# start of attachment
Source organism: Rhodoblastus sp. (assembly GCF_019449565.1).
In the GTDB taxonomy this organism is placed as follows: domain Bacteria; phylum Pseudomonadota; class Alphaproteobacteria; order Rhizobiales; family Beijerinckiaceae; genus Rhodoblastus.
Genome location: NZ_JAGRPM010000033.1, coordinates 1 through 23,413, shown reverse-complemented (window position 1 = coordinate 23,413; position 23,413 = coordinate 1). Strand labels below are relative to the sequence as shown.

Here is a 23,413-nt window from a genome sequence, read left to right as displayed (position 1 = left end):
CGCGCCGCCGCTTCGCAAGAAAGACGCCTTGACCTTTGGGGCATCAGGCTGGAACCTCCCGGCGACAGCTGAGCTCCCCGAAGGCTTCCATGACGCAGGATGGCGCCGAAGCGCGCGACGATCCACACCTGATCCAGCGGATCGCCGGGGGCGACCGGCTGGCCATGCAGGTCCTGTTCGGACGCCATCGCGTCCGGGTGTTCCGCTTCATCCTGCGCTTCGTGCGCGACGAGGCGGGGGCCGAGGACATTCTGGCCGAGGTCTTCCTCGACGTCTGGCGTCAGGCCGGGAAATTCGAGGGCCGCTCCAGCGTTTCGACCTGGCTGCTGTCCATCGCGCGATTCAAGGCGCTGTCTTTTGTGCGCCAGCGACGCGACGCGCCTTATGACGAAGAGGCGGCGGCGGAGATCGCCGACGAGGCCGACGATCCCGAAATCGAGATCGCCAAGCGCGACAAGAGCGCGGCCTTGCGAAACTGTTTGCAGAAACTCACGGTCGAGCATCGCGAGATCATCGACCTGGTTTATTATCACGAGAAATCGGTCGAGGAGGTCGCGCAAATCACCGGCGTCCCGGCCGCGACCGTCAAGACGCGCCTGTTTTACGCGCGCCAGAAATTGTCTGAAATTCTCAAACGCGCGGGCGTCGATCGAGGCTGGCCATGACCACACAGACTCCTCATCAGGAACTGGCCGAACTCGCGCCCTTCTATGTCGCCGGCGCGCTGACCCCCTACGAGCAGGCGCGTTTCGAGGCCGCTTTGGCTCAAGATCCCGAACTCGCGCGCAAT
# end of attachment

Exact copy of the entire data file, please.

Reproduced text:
Source organism: Rhodoblastus sp. (assembly GCF_019449565.1).
In the GTDB taxonomy this organism is placed as follows: domain Bacteria; phylum Pseudomonadota; class Alphaproteobacteria; order Rhizobiales; family Beijerinckiaceae; genus Rhodoblastus.
Genome location: NZ_JAGRPM010000033.1, coordinates 1 through 23,413, shown reverse-complemented (window position 1 = coordinate 23,413; position 23,413 = coordinate 1). Strand labels below are relative to the sequence as shown.

Here is a 23,413-nt window from a genome sequence, read left to right as displayed (position 1 = left end):
CGCGCCGCCGCTTCGCAAGAAAGACGCCTTGACCTTTGGGGCATCAGGCTGGAACCTCCCGGCGACAGCTGAGCTCCCCGAAGGCTTCCATGACGCAGGATGGCGCCGAAGCGCGCGACGATCCACACCTGATCCAGCGGATCGCCGGGGGCGACCGGCTGGCCATGCAGGTCCTGTTCGGACGCCATCGCGTCCGGGTGTTCCGCTTCATCCTGCGCTTCGTGCGCGACGAGGCGGGGGCCGAGGACATTCTGGCCGAGGTCTTCCTCGACGTCTGGCGTCAGGCCGGGAAATTCGAGGGCCGCTCCAGCGTTTCGACCTGGCTGCTGTCCATCGCGCGATTCAAGGCGCTGTCTTTTGTGCGCCAGCGACGCGACGCGCCTTATGACGAAGAGGCGGCGGCGGAGATCGCCGACGAGGCCGACGATCCCGAAATCGAGATCGCCAAGCGCGACAAGAGCGCGGCCTTGCGAAACTGTTTGCAGAAACTCACGGTCGAGCATCGCGAGATCATCGACCTGGTTTATTATCACGAGAAATCGGTCGAGGAGGTCGCGCAAATCACCGGCGTCCCGGCCGCGACCGTCAAGACGCGCCTGTTTTACGCGCGCCAGAAATTGTCTGAAATTCTCAAACGCGCGGGCGTCGATCGAGGCTGGCCATGACCACACAGACTCCTCATCAGGAACTGGCCGAACTCGCGCCCTTCTATGTCGCCGGCGCGCTGACCCCCTACGAGCAGGCGCGTTTCGAGGCCGCTTTGGCTCAAGATCCCGAACTCGCGCGCAAT